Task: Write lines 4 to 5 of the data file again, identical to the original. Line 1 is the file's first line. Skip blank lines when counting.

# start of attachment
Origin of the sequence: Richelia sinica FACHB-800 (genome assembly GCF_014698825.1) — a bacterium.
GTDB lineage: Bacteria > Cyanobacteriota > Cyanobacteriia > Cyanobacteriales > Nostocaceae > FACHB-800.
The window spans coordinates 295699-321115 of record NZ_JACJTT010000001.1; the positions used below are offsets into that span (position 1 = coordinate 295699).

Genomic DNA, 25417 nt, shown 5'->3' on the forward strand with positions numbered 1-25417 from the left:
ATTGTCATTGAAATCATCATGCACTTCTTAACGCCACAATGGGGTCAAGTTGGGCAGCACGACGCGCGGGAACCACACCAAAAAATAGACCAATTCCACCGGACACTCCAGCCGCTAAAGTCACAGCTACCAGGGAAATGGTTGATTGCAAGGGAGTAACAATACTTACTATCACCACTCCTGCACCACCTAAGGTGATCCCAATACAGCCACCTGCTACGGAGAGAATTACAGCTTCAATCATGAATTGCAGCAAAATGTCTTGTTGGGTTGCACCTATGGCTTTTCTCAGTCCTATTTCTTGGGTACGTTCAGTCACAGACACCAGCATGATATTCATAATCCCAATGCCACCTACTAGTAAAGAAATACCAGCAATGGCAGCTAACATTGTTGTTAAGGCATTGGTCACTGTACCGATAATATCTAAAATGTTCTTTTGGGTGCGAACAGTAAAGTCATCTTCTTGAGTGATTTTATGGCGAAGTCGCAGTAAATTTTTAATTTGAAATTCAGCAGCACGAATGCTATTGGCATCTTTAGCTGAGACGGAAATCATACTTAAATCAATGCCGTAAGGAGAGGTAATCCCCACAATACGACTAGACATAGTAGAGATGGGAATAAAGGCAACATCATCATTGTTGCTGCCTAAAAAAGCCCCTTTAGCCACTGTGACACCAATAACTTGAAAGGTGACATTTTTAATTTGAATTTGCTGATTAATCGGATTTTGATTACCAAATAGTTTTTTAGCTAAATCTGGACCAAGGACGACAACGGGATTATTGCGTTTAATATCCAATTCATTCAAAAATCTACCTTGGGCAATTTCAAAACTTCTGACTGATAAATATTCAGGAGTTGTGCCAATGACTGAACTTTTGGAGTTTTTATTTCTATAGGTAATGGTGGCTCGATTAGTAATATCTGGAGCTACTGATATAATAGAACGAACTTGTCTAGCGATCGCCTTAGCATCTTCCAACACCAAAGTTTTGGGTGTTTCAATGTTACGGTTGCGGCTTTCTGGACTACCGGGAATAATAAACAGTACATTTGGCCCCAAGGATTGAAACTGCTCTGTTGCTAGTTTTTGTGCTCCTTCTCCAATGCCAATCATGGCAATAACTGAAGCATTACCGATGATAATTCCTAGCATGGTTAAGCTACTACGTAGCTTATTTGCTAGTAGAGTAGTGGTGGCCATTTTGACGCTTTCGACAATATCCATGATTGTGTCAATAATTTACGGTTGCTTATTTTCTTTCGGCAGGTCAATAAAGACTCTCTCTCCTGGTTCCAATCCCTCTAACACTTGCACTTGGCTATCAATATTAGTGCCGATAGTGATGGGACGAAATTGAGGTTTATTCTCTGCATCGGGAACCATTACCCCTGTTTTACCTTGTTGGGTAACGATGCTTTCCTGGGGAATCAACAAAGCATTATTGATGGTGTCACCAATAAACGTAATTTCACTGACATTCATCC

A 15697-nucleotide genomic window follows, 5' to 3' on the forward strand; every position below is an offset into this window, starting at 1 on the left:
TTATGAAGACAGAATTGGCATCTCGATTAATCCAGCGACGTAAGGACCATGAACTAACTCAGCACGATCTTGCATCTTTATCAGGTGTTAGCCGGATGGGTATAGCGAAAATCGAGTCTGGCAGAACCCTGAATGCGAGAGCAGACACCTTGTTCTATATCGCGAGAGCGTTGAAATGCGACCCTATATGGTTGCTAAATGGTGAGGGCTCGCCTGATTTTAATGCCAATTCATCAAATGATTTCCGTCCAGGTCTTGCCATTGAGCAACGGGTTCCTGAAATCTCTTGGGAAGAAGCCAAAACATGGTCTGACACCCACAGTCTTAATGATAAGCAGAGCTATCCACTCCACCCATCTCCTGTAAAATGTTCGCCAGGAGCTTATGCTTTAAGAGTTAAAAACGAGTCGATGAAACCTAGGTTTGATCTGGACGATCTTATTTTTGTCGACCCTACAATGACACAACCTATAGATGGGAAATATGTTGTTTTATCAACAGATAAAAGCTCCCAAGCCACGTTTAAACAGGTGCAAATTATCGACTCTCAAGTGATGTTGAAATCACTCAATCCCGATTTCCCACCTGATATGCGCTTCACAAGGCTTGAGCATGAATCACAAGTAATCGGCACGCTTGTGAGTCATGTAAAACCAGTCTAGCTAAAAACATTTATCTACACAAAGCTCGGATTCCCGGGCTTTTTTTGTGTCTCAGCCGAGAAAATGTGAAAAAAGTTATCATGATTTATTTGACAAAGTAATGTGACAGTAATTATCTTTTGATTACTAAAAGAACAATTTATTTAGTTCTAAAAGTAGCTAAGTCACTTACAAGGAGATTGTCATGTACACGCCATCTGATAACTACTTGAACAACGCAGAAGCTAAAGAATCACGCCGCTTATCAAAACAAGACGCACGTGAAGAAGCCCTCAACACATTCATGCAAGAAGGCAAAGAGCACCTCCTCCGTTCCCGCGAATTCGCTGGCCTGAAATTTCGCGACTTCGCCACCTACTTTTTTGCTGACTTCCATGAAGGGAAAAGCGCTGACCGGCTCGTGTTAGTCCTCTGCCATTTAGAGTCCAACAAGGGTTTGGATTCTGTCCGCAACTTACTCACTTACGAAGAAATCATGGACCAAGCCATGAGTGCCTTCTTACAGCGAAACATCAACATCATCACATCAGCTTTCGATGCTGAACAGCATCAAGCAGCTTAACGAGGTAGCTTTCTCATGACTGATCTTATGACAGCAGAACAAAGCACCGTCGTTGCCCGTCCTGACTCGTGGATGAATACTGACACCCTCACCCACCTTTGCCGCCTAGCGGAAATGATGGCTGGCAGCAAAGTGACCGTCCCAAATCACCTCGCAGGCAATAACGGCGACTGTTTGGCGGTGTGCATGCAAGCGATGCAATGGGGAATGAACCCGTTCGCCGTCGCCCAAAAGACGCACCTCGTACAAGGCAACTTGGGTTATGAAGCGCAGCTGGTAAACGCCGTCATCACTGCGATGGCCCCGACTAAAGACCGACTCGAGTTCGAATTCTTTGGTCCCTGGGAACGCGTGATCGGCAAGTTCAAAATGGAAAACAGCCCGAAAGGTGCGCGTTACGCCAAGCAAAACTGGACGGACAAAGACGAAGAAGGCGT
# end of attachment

Genomic DNA, 25417 nt, shown 5'->3' on the forward strand with positions numbered 1-25417 from the left:
ATTGTCATTGAAATCATCATGCACTTCTTAACGCCACAATGGGGTCAAGTTGGGCAGCACGACGCGCGGGAACCACACCAAAAAATAGACCAATTCCACCGGACACTCCAGCCGCTAAAGTCACAGCTACCAGGGAAATGGTTGATTGCAAGGGAGTAACAATACTTACTATCACCACTCCTGCACCACCTAAGGTGATCCCAATACAGCCACCTGCTACGGAGAGAATTACAGCTTCAATCATGAATTGCAGCAAAATGTCTTGTTGGGTTGCACCTATGGCTTTTCTCAGTCCTATTTCTTGGGTACGTTCAGTCACAGACACCAGCATGATATTCATAATCCCAATGCCACCTACTAGTAAAGAAATACCAGCAATGGCAGCTAACATTGTTGTTAAGGCATTGGTCACTGTACCGATAATATCTAAAATGTTCTTTTGGGTGCGAACAGTAAAGTCATCTTCTTGAGTGATTTTATGGCGAAGTCGCAGTAAATTTTTAATTTGAAATTCAGCAGCACGAATGCTATTGGCATCTTTAGCTGAGACGGAAATCATACTTAAATCAATGCCGTAAGGAGAGGTAATCCCCACAATACGACTAGACATAGTAGAGATGGGAATAAAGGCAACATCATCATTGTTGCTGCCTAAAAAAGCCCCTTTAGCCACTGTGACACCAATAACTTGAAAGGTGACATTTTTAATTTGAATTTGCTGATTAATCGGATTTTGATTACCAAATAGTTTTTTAGCTAAATCTGGACCAAGGACGACAACGGGATTATTGCGTTTAATATCCAATTCATTCAAAAATCTACCTTGGGCAATTTCAAAACTTCTGACTGATAAATATTCAGGAGTTGTGCCAATGACTGAACTTTTGGAGTTTTTATTTCTATAGGTAATGGTGGCTCGATTAGTAATATCTGGAGCTACTGATATAATAGAACGAACTTGTCTAGCGATCGCCTTAGCATCTTCCAACACCAAAGTTTTGGGTGTTTCAATGTTACGGTTGCGGCTTTCTGGACTACCGGGAATAATAAACAGTACATTTGGCCCCAAGGATTGAAACTGCTCTGTTGCTAGTTTTTGTGCTCCTTCTCCAATGCCAATCATGGCAATAACTGAAGCATTACCGATGATAATTCCTAGCATGGTTAAGCTACTACGTAGCTTATTTGCTAGTAGAGTAGTGGTGGCCATTTTGACGCTTTCGACAATATCCATGATTGTGTCAATAATTTACGGTTGCTTATTTTCTTTCGGCAGGTCAATAAAGACTCTCTCTCCTGGTTCCAATCCCTCTAACACTTGCACTTGGCTATCAATATTAGTGCCGATAGTGATGGGACGAAATTGAGGTTTATTCTCTGCATCGGGAACCATTACCCCTGTTTTACCTTGTTGGGTAACGATGCTTTCCTGGGGAATCAACAAAGCATTATTGATGGTGTCACCAATAAACGTAATTTCACTGACATTCATCC